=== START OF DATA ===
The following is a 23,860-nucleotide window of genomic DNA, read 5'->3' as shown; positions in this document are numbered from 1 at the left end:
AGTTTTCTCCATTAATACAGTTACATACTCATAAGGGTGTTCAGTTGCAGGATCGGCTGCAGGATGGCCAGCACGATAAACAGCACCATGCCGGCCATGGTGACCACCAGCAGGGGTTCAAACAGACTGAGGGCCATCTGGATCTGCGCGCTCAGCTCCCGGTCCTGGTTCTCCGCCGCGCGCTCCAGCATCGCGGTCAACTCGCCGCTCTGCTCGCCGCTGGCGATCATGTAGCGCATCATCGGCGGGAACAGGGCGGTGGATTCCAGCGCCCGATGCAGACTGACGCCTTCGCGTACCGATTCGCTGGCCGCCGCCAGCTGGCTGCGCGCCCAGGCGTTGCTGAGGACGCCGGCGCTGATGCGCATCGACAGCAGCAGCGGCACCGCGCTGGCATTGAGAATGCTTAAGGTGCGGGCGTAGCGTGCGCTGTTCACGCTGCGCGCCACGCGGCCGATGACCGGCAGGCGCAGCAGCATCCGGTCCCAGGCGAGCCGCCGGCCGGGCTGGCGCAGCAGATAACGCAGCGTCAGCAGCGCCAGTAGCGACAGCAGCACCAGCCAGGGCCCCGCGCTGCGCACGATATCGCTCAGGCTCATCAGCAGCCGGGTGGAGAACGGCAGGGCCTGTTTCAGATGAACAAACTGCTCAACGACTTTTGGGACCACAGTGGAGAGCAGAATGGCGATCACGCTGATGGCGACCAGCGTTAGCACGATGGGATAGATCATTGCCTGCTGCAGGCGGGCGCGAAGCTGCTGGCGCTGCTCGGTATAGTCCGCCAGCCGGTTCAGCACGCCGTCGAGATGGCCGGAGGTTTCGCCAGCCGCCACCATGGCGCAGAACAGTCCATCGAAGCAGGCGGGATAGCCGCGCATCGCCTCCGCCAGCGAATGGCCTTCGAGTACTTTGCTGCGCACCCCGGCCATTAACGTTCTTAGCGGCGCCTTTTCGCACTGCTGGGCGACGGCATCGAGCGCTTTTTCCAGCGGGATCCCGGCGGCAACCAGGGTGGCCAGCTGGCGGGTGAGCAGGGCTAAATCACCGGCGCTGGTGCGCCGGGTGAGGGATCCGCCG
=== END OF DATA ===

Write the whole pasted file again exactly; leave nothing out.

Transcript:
The following is a 23,860-nucleotide window of genomic DNA, read 5'->3' as shown; positions in this document are numbered from 1 at the left end:
AGTTTTCTCCATTAATACAGTTACATACTCATAAGGGTGTTCAGTTGCAGGATCGGCTGCAGGATGGCCAGCACGATAAACAGCACCATGCCGGCCATGGTGACCACCAGCAGGGGTTCAAACAGACTGAGGGCCATCTGGATCTGCGCGCTCAGCTCCCGGTCCTGGTTCTCCGCCGCGCGCTCCAGCATCGCGGTCAACTCGCCGCTCTGCTCGCCGCTGGCGATCATGTAGCGCATCATCGGCGGGAACAGGGCGGTGGATTCCAGCGCCCGATGCAGACTGACGCCTTCGCGTACCGATTCGCTGGCCGCCGCCAGCTGGCTGCGCGCCCAGGCGTTGCTGAGGACGCCGGCGCTGATGCGCATCGACAGCAGCAGCGGCACCGCGCTGGCATTGAGAATGCTTAAGGTGCGGGCGTAGCGTGCGCTGTTCACGCTGCGCGCCACGCGGCCGATGACCGGCAGGCGCAGCAGCATCCGGTCCCAGGCGAGCCGCCGGCCGGGCTGGCGCAGCAGATAACGCAGCGTCAGCAGCGCCAGTAGCGACAGCAGCACCAGCCAGGGCCCCGCGCTGCGCACGATATCGCTCAGGCTCATCAGCAGCCGGGTGGAGAACGGCAGGGCCTGTTTCAGATGAACAAACTGCTCAACGACTTTTGGGACCACAGTGGAGAGCAGAATGGCGATCACGCTGATGGCGACCAGCGTTAGCACGATGGGATAGATCATTGCCTGCTGCAGGCGGGCGCGAAGCTGCTGGCGCTGCTCGGTATAGTCCGCCAGCCGGTTCAGCACGCCGTCGAGATGGCCGGAGGTTTCGCCAGCCGCCACCATGGCGCAGAACAGTCCATCGAAGCAGGCGGGATAGCCGCGCATCGCCTCCGCCAGCGAATGGCCTTCGAGTACTTTGCTGCGCACCCCGGCCATTAACGTTCTTAGCGGCGCCTTTTCGCACTGCTGGGCGACGGCATCGAGCGCTTTTTCCAGCGGGATCCCGGCGGCAACCAGGGTGGCCAGCTGGCGGGTGAGCAGGGCTAAATCACCGGCGCTGGTGCGCCGGGTGAGGGATCCGCCG